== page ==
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Health & Medicine

3 mRNA vaccines researchers are working on (that aren’t COVID)

from www.shutterstock.com Archa Fox, The University of Western Australia and Damian Purcell, The Peter Doherty Institute for Infection and Immunity The world’s first mRNA vaccines — the COVID-19 vaccines from Pfizer/BioNTech and Moderna — have made it in record time from the laboratory, through successful clinical trials, regulatory approval and into people’s arms. The high efficiency of protection against severe …

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COVID-19: does exercising really reduce the risk?

Monkey Business Images/Shutterstock Jamie Hartmann-Boyce, University of Oxford A new US study shows that people who are less physically active are more likely to be hospitalised and die with COVID-19. According to these new calculations, being inactive puts you at a greater risk from COVID-19 than any other risk factor except age and having had an organ transplant. If this …

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More kids are being diagnosed with ADHD for borderline (yet challenging) behaviours. Our new research shows why that’s a worry

from www.shutterstock.com Luise Kazda, University of Sydney During my daughter’s challenging first year of school, we discovered how much effort it took her to sit and learn. She was the youngest in her class, placing her at higher risk of being diagnosed with ADHD (attention deficit hyperactivity disorder). While she struggled with attention and hyperactivity, her problems were always more …

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Yes, there is structural racism in the UK – COVID-19 outcomes prove it

Vanessa Apea, Queen Mary University of London and Yize Wan, Queen Mary University of London The release of the Commission on Race and Ethnic Disparities report has generated a groundswell of negative reaction, specifically of disappointment and frustration. The report minimises structural racism, a reality for so many that negatively impacts on their opportunities to achieve their full potential. It …

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The common cold might protect you from coronavirus – here’s how

The common cold is usually caused by a rhinovirus. Shutterstock/fizkes Matthew James, Queen’s University Belfast We often assume that viral infections are caused by individual virus types. But in reality, we’re exposed to many viruses on a day to day basis, and co-infection – where someone is simultaneously infected by two or more virus types – is quite common. The …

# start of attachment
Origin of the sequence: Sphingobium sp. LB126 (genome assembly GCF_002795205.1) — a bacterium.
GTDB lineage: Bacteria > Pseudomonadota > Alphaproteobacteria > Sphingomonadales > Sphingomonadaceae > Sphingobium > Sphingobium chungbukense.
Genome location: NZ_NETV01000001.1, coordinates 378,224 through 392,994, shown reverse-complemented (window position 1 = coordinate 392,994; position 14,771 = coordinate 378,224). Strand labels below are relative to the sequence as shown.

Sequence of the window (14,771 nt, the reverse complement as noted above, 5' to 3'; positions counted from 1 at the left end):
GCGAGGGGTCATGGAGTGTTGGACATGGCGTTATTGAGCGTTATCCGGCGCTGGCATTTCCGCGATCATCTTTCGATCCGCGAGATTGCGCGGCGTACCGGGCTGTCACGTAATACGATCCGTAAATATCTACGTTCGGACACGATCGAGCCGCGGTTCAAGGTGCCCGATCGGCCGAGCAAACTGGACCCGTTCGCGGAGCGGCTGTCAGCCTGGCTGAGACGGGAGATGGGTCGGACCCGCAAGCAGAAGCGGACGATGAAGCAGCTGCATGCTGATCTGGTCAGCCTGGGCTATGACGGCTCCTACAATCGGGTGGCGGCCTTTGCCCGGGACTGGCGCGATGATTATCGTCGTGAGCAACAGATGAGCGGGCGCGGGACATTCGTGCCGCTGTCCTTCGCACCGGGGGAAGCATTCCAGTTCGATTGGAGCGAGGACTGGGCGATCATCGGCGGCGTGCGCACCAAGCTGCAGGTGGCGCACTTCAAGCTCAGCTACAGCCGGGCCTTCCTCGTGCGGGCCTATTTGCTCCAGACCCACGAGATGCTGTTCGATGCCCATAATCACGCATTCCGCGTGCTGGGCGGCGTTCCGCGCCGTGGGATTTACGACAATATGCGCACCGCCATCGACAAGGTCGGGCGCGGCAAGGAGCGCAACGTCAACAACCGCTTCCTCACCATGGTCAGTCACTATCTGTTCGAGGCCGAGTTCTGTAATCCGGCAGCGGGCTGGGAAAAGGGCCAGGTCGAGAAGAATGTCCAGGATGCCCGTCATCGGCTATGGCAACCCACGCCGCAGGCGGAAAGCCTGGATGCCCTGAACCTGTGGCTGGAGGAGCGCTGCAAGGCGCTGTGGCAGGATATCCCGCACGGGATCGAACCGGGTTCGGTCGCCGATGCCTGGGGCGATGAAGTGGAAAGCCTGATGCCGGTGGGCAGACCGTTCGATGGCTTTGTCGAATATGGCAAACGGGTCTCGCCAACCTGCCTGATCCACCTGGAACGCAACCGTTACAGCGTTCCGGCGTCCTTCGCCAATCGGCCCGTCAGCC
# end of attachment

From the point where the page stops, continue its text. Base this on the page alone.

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Bacteria ‘shuffle’ their genetics around to develop antibiotic resistance on demand

To stop antibiotic resistance, scientists need to know how bacteria become resistant. Jarun Ontakrai/ Shutterstock Celia Souque, University of Oxford Antibiotic resistance – the ability of harmful bacteria to survive treatment by antibiotics – is a growing threat. It is making it harder to treat life-threatening infections, including tuberculosis, MRSA, and gonorrhoea – and increasing the risks of even minor …

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COVID-19: men create more antibodies after asymptomatic infections and keep them for longer – new research

maybealice/Shutterstock Jessica Williams, Cardiff Metropolitan University As COVID-19 has swept across the globe, it seems that high transmission rates have partly been driven by a large number of people catching the virus, not experiencing symptoms and then unknowingly passing it on. Despite this, the screening of asymptomatic people for signs of infection hasn’t been widespread, due to costs and limits …

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What is thrombocytopenia, the rare blood condition possibly linked to the AstraZeneca vaccine?

Shutterstock Anthony Zulli, Victoria University; Maja Husaric, Victoria University; Maximilian de Courten, Victoria University, and Vasso Apostolopoulos, Victoria University The federal government has asked Australia’s medical and vaccine regulators to urgently consider the European Medicines Agency’s finding of a possible link between the Oxford/AstraZeneca COVID vaccine and rare blood clots. This follows reports over recent weeks of blood clots in …

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Does coffee burn more fat during exercise? What the evidence tells us

Participants consumed the equivalent of a tall brewed filter coffee 30 minutes before exercise. Pavel3d/ Shutterstock Neil Clarke, Coventry University Coffee, green tea and other caffeinated drinks are a popular way to start the morning. Not only does it give many people a much-needed boost, but caffeine can also help when it comes to fitness. Studies show it can help …

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